Traditional media has produced yet another anti-Substack piece, this time by Helen Lewis in The Atlantic. Lewis’s take is that Substack is monetizing internet drama, giving writers free rein to start beefs that fickle readers will reward with cash. Against this, she poses… traditional media, which as anyone can tell you never sees petty bitchiness between writers, nor publications cynically exploiting that dynamic for clicks. Nope, never.
I benefitted immensely from precisely the dynamics Lewis describes in my work as a freelance writer for legacy publications. I’d get in some stupid internet drama about what I wrote (never fully intentionally, never explicitly for professional gain, but never unaware of the likely consequences either) and the whole profession would say I was a worthless loser and at the end of it there would be an email from an editor in my inbox saying “come write for us.” Like clockwork. Was I a successful writer in traditional media? Not my place to say, I guess, but I wrote for The New York Times, The Los Angeles Times, The Washington Post, Harper’s, The New Republic, Foreign Policy, Politico, Playboy, n+1, and a couple dozen I’m forgetting. I got those opportunities because I can write. But I got noticed enough to get people aware of my writing because of the stupid internet feuds that Lewis pretends traditional media disdains. It’s the same exact dynamic. Is it good? Probably not. Is it something traditional media can criticize without hypocrisy? No. Media people just look down their nose at the platform where it’s happening now. Substack people aren’t even on Slack, those uncultured apes!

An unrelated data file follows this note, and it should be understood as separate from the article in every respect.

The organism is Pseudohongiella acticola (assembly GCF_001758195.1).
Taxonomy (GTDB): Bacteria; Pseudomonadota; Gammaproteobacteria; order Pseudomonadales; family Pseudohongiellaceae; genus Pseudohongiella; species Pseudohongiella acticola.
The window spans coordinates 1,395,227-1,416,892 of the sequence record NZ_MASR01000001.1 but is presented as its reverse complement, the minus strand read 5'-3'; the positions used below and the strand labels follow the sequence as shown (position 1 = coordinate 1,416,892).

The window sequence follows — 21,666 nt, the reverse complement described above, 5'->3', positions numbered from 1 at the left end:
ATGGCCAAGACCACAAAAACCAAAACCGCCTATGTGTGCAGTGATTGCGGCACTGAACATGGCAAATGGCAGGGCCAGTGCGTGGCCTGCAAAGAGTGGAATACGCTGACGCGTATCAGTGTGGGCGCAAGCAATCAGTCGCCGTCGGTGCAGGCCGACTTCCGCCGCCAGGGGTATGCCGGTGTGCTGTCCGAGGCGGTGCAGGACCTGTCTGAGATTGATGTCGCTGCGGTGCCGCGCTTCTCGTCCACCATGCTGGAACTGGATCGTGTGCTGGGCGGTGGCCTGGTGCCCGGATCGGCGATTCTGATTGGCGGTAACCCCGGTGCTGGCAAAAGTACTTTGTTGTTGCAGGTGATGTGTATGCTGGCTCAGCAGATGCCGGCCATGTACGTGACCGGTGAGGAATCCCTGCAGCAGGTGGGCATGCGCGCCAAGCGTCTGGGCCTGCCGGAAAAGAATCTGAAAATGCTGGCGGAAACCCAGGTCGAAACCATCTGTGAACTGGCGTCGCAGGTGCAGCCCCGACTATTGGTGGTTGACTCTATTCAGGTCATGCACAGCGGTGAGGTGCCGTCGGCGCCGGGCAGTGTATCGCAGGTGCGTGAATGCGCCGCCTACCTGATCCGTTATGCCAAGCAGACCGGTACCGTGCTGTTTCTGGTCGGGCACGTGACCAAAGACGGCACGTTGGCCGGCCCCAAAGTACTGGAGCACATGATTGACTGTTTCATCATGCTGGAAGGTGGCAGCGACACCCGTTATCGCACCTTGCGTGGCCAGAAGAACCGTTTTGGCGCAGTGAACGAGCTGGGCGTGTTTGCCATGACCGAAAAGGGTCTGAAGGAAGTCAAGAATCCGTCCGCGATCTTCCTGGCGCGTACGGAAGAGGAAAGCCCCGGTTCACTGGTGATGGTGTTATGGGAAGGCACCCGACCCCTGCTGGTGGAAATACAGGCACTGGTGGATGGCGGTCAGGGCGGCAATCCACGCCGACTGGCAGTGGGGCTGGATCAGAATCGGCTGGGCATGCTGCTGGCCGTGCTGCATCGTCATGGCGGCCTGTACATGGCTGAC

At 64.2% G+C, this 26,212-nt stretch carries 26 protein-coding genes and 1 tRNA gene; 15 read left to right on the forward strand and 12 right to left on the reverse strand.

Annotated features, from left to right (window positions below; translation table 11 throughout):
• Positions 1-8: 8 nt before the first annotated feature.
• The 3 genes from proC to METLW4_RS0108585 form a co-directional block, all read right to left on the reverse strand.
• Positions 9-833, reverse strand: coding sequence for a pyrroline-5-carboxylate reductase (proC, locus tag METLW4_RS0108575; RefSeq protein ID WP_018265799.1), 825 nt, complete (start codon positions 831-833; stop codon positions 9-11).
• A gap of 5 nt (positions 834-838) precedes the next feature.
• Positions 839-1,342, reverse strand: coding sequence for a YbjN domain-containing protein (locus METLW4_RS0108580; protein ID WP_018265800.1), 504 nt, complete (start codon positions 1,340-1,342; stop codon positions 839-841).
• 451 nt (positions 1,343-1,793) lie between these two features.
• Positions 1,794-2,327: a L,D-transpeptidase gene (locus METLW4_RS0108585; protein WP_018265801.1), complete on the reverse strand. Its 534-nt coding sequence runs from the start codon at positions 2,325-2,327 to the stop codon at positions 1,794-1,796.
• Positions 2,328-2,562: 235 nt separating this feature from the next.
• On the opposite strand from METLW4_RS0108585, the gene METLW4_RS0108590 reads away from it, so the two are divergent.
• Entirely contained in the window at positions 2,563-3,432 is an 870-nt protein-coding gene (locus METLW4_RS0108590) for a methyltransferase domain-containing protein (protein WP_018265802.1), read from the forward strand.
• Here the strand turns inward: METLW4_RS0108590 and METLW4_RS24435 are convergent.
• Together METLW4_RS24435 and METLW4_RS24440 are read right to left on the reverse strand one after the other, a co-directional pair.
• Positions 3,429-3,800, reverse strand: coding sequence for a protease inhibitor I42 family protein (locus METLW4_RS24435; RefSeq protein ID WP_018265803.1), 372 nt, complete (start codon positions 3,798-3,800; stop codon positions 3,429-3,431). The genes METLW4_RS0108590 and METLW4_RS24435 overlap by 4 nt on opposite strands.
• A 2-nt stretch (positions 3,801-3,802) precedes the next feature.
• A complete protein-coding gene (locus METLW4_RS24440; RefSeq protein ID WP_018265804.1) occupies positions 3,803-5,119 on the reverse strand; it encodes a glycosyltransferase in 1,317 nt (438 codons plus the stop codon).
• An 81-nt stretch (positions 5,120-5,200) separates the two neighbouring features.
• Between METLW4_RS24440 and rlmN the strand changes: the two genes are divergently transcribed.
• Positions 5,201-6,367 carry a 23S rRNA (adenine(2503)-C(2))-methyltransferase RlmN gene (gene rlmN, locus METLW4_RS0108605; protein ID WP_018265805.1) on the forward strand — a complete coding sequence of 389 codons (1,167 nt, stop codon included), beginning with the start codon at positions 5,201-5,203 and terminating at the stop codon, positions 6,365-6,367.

This notion of cynical profit-seeking is being applied very selectively, these days. Substack’s supposed cynicism, and the supposed cynicism of being anti-cancel culture, are never meaningfully posed against a less cynical traditional media or woke culture. That would be absurd because those cultures are profoundly cynically motivated. (The notion that someone would look at the current incentives in media and say “my best financial interest lies in being anti woke” is absurd.) Look, I care about the integrity of my work too, but can we stop pretending we’re writing the Holy fucking Koran here? This is a business. You’re selling a product in a market. You generate publicity however you can. Cynical? I think yet another “Harry Potter podcast, but from a social justice perspective” is as cynical as it gets. I think “These Three Tik Toks Explain 21st Century Gender Norms” is cynical. We’re all self-interested so we define cynicism however we would like. You don’t like the writing that gets sold on Substack, cool, write better shit and sell it to more people. That’s it, that’s your mandate. Write better that the stuff you don’t like, if you’ve got the chops. The rest is crying because not everybody had to play by the same dumb rules you did.